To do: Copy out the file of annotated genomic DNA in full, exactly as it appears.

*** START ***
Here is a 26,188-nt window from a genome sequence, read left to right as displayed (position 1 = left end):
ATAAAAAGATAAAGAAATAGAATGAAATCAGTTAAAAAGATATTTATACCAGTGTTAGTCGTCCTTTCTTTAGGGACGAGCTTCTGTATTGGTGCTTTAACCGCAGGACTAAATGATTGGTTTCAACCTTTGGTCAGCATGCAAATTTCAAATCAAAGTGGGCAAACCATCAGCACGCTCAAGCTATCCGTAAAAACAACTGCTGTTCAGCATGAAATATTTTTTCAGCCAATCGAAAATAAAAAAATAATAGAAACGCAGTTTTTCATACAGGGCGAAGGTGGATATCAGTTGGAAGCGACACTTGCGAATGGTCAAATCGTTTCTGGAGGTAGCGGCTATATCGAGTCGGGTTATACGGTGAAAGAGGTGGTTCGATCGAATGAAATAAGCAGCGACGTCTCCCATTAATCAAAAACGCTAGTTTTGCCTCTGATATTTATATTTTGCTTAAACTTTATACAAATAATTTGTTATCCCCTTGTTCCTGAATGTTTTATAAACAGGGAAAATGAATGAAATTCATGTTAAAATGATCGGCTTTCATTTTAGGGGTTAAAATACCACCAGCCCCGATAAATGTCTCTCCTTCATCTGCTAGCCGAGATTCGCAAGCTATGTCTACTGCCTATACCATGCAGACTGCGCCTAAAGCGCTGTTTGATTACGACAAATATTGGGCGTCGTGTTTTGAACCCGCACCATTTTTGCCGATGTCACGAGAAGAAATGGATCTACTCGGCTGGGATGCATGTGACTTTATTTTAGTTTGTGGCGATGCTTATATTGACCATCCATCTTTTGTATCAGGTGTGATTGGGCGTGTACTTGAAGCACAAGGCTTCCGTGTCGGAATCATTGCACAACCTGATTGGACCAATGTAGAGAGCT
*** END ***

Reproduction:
Here is a 26,188-nt window from a genome sequence, read left to right as displayed (position 1 = left end):
ATAAAAAGATAAAGAAATAGAATGAAATCAGTTAAAAAGATATTTATACCAGTGTTAGTCGTCCTTTCTTTAGGGACGAGCTTCTGTATTGGTGCTTTAACCGCAGGACTAAATGATTGGTTTCAACCTTTGGTCAGCATGCAAATTTCAAATCAAAGTGGGCAAACCATCAGCACGCTCAAGCTATCCGTAAAAACAACTGCTGTTCAGCATGAAATATTTTTTCAGCCAATCGAAAATAAAAAAATAATAGAAACGCAGTTTTTCATACAGGGCGAAGGTGGATATCAGTTGGAAGCGACACTTGCGAATGGTCAAATCGTTTCTGGAGGTAGCGGCTATATCGAGTCGGGTTATACGGTGAAAGAGGTGGTTCGATCGAATGAAATAAGCAGCGACGTCTCCCATTAATCAAAAACGCTAGTTTTGCCTCTGATATTTATATTTTGCTTAAACTTTATACAAATAATTTGTTATCCCCTTGTTCCTGAATGTTTTATAAACAGGGAAAATGAATGAAATTCATGTTAAAATGATCGGCTTTCATTTTAGGGGTTAAAATACCACCAGCCCCGATAAATGTCTCTCCTTCATCTGCTAGCCGAGATTCGCAAGCTATGTCTACTGCCTATACCATGCAGACTGCGCCTAAAGCGCTGTTTGATTACGACAAATATTGGGCGTCGTGTTTTGAACCCGCACCATTTTTGCCGATGTCACGAGAAGAAATGGATCTACTCGGCTGGGATGCATGTGACTTTATTTTAGTTTGTGGCGATGCTTATATTGACCATCCATCTTTTGTATCAGGTGTGATTGGGCGTGTACTTGAAGCACAAGGCTTCCGTGTCGGAATCATTGCACAACCTGATTGGACCAATGTAGAGAGCT